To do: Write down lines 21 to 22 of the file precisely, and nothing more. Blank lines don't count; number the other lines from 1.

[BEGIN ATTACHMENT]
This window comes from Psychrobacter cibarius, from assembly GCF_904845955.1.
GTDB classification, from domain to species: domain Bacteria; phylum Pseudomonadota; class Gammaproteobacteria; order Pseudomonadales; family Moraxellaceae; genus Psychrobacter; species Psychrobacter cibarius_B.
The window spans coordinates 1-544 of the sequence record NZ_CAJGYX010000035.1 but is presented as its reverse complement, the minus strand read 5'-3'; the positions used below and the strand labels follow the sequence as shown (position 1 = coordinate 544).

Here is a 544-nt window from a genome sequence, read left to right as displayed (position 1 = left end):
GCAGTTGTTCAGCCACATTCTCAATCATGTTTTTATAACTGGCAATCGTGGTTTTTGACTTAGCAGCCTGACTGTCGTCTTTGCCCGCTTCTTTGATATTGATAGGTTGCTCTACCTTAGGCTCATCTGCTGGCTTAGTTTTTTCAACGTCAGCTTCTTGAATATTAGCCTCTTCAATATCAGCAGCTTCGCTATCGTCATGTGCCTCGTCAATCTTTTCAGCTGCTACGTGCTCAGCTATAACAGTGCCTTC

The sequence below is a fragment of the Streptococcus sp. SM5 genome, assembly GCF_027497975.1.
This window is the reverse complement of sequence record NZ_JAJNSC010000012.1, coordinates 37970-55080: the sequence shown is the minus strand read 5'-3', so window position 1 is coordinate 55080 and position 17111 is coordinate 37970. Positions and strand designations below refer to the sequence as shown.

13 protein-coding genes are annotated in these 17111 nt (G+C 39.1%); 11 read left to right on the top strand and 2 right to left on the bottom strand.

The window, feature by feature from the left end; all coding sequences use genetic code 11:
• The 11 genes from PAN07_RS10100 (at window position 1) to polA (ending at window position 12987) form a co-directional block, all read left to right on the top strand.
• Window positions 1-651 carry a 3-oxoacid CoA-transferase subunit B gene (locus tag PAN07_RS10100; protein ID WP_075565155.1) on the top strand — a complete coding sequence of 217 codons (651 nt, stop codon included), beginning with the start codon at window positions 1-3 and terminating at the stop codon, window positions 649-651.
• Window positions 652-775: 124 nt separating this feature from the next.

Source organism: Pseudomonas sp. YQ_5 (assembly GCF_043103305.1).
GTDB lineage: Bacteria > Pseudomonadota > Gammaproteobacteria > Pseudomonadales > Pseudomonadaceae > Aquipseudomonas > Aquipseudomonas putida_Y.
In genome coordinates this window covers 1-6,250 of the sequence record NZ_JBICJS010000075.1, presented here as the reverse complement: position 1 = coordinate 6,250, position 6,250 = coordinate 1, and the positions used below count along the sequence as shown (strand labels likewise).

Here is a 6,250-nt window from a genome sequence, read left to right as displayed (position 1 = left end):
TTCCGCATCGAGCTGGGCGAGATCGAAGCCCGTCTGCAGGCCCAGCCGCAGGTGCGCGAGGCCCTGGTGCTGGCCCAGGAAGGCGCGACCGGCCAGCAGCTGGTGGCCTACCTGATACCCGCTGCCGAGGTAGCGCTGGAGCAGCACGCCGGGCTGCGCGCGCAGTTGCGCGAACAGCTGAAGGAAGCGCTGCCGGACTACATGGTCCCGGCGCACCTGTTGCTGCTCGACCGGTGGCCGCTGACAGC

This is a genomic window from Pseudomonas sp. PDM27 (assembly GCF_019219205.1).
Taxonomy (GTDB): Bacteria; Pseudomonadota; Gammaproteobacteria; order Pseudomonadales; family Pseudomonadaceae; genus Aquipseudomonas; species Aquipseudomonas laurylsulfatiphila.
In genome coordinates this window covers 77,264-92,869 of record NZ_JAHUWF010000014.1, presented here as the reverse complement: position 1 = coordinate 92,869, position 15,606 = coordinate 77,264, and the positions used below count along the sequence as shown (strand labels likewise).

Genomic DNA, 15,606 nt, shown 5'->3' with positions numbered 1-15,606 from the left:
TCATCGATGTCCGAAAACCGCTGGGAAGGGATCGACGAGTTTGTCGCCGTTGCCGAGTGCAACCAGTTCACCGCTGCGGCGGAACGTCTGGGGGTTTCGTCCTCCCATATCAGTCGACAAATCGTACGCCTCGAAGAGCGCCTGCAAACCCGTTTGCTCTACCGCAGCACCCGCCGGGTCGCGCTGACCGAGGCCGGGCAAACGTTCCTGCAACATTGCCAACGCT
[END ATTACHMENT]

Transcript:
Genomic DNA, 15,606 nt, shown 5'->3' with positions numbered 1-15,606 from the left:
TCATCGATGTCCGAAAACCGCTGGGAAGGGATCGACGAGTTTGTCGCCGTTGCCGAGTGCAACCAGTTCACCGCTGCGGCGGAACGTCTGGGGGTTTCGTCCTCCCATATCAGTCGACAAATCGTACGCCTCGAAGAGCGCCTGCAAACCCGTTTGCTCTACCGCAGCACCCGCCGGGTCGCGCTGACCGAGGCCGGGCAAACGTTCCTGCAACATTGCCAACGCT